EUROPE - Pension funds and asset owners who want to generate alpha from absolute return investments need to toughen up their "procurement skills" and push asset managers to cut costs, according to consultancy Watson Wyatt.

Speaking at the Institutional Fund Management conference in Geneva, Roger Urwin, global head of investment  consulting at Watson Wyatt, said pension fund officers need to "turn up the dial on alpha" and push for reduced fee arrangements when investing in alternatives.

"The alternative asset absolute return is extraordinarily expensive, so it is not clear the value proposition is there in many cases," said Urwin.

"Asset owners' do have to work harder at their procurement skills, at getting more of a ‘bang for your buck' in fee arrangements. Institutions  as price trackers is quite an unsophisticated position. I don't think it is going to be comfortable for institutions to become price markers and make changes. But we have been putting much more time and energy into putting pressure on the industry [to reduce fees]," he added.

His comments were challenged, however, in a later presentation by William matt, ceo of investment boutique Martin Currie, who argued pension funds cannot expect to see lower fee arrangements under the current market makeup.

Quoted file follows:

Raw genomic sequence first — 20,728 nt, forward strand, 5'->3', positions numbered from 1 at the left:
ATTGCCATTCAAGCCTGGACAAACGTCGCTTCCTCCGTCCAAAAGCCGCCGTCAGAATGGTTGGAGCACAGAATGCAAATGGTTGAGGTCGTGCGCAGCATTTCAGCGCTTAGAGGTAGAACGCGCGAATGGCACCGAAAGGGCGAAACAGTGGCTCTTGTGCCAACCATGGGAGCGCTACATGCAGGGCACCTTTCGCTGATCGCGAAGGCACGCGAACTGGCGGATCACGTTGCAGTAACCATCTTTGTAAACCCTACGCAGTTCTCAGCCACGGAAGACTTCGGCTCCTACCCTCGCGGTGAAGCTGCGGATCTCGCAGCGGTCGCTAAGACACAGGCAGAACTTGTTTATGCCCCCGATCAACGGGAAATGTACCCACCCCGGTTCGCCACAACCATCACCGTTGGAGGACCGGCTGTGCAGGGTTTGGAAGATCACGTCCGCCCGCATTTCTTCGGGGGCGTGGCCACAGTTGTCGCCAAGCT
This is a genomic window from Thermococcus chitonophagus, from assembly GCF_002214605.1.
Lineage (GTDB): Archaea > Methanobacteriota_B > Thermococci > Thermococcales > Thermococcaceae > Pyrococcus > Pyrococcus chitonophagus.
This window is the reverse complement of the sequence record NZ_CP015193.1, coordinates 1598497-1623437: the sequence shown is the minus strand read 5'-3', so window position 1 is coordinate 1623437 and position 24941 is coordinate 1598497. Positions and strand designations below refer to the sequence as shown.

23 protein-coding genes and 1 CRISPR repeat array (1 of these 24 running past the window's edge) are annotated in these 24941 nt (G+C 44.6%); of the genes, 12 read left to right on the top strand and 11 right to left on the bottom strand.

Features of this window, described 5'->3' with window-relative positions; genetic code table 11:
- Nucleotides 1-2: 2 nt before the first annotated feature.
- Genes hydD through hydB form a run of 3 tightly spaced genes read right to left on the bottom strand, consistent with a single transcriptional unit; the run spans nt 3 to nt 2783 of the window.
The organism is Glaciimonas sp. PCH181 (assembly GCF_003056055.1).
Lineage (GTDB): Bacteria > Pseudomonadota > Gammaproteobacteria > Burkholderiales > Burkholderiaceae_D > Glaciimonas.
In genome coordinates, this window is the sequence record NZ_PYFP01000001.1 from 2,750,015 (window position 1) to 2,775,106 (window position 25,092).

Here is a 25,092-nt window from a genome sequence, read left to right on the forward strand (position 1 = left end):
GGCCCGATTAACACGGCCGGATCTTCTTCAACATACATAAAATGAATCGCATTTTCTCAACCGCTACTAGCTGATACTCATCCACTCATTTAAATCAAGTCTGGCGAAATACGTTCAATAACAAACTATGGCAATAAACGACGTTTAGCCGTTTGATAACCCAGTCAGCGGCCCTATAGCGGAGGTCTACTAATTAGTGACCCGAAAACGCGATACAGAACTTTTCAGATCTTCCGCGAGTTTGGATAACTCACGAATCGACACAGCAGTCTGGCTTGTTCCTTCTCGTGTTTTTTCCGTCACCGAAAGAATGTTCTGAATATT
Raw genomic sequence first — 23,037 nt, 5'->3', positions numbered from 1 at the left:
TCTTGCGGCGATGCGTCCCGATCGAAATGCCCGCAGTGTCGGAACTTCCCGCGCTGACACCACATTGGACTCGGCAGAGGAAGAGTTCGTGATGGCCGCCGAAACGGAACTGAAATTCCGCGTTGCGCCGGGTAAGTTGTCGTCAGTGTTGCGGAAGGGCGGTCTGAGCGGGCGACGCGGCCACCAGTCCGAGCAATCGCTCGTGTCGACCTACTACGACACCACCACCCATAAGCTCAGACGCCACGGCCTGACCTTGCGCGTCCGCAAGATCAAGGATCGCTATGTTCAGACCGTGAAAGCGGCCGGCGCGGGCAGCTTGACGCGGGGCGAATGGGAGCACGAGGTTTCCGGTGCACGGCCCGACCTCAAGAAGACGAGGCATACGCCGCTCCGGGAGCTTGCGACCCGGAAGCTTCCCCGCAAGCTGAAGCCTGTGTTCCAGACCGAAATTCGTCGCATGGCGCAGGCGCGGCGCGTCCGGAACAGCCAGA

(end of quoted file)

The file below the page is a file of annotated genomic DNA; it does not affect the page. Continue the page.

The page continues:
"If you want to deal with the cost of alpha you have to think about the supply issue and if you want fees to come down, it will not be while supply is limited. The pension fund and consultant has got to recognise these supply and demand issues. If you want to broaden out and reduce costs, you need more entrants to the market," said Matt,

His comments were opposed by fellow panellist George Moeller, chief executive of Robeco, who argued "there are ways to generate alpha without charging exorbitant fees".

"The spread of performance is so wide in [the hedge fund] space there will be a downturn process. Those charging high fees and not generating alpha are going to be caught out," he suggested.

At the same time, Moeller instead predicted with the pressure on asset managers to perform and recent turbulence in the investment markets, pension funds may increase their demands on managers to deliver returns matched to new benchmarks.

"Alpha and beta is a fee discussion. But why pay a lot of money if you can buy beta and then have more money to buy on the alpha side," said Moeller.

"I don't believe in the future we will be so benchmark-orientated. We believe inflation is coming back. So if interest rates are 3% and the benchmark is 4%, the demand will be to match inflation. Institutional investors will demand we beat inflation in all circumstances," he added.

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